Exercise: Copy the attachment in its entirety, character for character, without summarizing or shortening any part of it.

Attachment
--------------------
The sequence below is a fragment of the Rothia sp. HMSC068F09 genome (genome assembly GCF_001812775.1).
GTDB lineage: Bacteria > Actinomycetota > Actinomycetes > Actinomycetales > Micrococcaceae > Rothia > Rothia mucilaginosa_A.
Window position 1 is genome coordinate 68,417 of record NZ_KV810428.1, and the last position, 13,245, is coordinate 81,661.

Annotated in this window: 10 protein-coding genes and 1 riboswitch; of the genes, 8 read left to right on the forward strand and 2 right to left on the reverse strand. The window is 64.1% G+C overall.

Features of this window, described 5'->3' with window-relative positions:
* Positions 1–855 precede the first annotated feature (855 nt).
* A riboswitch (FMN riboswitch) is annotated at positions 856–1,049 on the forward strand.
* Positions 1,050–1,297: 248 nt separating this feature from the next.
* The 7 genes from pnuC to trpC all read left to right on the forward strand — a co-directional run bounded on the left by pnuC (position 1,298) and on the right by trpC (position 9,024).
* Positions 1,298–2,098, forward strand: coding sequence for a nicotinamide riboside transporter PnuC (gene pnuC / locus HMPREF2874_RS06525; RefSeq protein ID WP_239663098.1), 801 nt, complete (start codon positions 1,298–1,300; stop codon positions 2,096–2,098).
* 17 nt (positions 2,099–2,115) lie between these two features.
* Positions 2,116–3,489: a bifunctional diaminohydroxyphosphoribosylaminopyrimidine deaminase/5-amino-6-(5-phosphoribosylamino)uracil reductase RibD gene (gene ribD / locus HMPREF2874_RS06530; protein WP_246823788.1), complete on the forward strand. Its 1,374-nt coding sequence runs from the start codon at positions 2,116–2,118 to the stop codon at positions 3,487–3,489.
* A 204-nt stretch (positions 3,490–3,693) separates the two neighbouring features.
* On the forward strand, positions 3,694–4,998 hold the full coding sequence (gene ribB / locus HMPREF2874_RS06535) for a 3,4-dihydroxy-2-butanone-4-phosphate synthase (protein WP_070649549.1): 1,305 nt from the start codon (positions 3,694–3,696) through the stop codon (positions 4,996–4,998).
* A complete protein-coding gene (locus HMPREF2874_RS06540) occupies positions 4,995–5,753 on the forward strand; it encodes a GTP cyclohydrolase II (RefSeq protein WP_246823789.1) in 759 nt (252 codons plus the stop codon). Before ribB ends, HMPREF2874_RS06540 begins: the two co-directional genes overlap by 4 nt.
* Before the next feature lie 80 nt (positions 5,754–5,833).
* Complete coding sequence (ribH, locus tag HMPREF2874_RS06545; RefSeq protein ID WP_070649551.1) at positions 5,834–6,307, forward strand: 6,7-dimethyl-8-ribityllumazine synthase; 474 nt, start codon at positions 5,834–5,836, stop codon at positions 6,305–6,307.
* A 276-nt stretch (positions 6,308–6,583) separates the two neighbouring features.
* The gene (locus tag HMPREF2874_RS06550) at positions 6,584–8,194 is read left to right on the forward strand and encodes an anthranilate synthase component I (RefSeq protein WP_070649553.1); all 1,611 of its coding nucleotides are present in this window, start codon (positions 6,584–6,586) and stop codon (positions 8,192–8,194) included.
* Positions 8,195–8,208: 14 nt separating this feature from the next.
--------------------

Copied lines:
The sequence below is a fragment of the Rothia sp. HMSC068F09 genome (genome assembly GCF_001812775.1).
GTDB lineage: Bacteria > Actinomycetota > Actinomycetes > Actinomycetales > Micrococcaceae > Rothia > Rothia mucilaginosa_A.
Window position 1 is genome coordinate 68,417 of record NZ_KV810428.1, and the last position, 13,245, is coordinate 81,661.

Annotated in this window: 10 protein-coding genes and 1 riboswitch; of the genes, 8 read left to right on the forward strand and 2 right to left on the reverse strand. The window is 64.1% G+C overall.

Features of this window, described 5'->3' with window-relative positions:
* Positions 1–855 precede the first annotated feature (855 nt).
* A riboswitch (FMN riboswitch) is annotated at positions 856–1,049 on the forward strand.
* Positions 1,050–1,297: 248 nt separating this feature from the next.
* The 7 genes from pnuC to trpC all read left to right on the forward strand — a co-directional run bounded on the left by pnuC (position 1,298) and on the right by trpC (position 9,024).
* Positions 1,298–2,098, forward strand: coding sequence for a nicotinamide riboside transporter PnuC (gene pnuC / locus HMPREF2874_RS06525; RefSeq protein ID WP_239663098.1), 801 nt, complete (start codon positions 1,298–1,300; stop codon positions 2,096–2,098).
* 17 nt (positions 2,099–2,115) lie between these two features.
* Positions 2,116–3,489: a bifunctional diaminohydroxyphosphoribosylaminopyrimidine deaminase/5-amino-6-(5-phosphoribosylamino)uracil reductase RibD gene (gene ribD / locus HMPREF2874_RS06530; protein WP_246823788.1), complete on the forward strand. Its 1,374-nt coding sequence runs from the start codon at positions 2,116–2,118 to the stop codon at positions 3,487–3,489.
* A 204-nt stretch (positions 3,490–3,693) separates the two neighbouring features.
* On the forward strand, positions 3,694–4,998 hold the full coding sequence (gene ribB / locus HMPREF2874_RS06535) for a 3,4-dihydroxy-2-butanone-4-phosphate synthase (protein WP_070649549.1): 1,305 nt from the start codon (positions 3,694–3,696) through the stop codon (positions 4,996–4,998).
* A complete protein-coding gene (locus HMPREF2874_RS06540) occupies positions 4,995–5,753 on the forward strand; it encodes a GTP cyclohydrolase II (RefSeq protein WP_246823789.1) in 759 nt (252 codons plus the stop codon). Before ribB ends, HMPREF2874_RS06540 begins: the two co-directional genes overlap by 4 nt.
* Before the next feature lie 80 nt (positions 5,754–5,833).
* Complete coding sequence (ribH, locus tag HMPREF2874_RS06545; RefSeq protein ID WP_070649551.1) at positions 5,834–6,307, forward strand: 6,7-dimethyl-8-ribityllumazine synthase; 474 nt, start codon at positions 5,834–5,836, stop codon at positions 6,305–6,307.
* A 276-nt stretch (positions 6,308–6,583) separates the two neighbouring features.
* The gene (locus tag HMPREF2874_RS06550) at positions 6,584–8,194 is read left to right on the forward strand and encodes an anthranilate synthase component I (RefSeq protein WP_070649553.1); all 1,611 of its coding nucleotides are present in this window, start codon (positions 6,584–6,586) and stop codon (positions 8,192–8,194) included.
* Positions 8,195–8,208: 14 nt separating this feature from the next.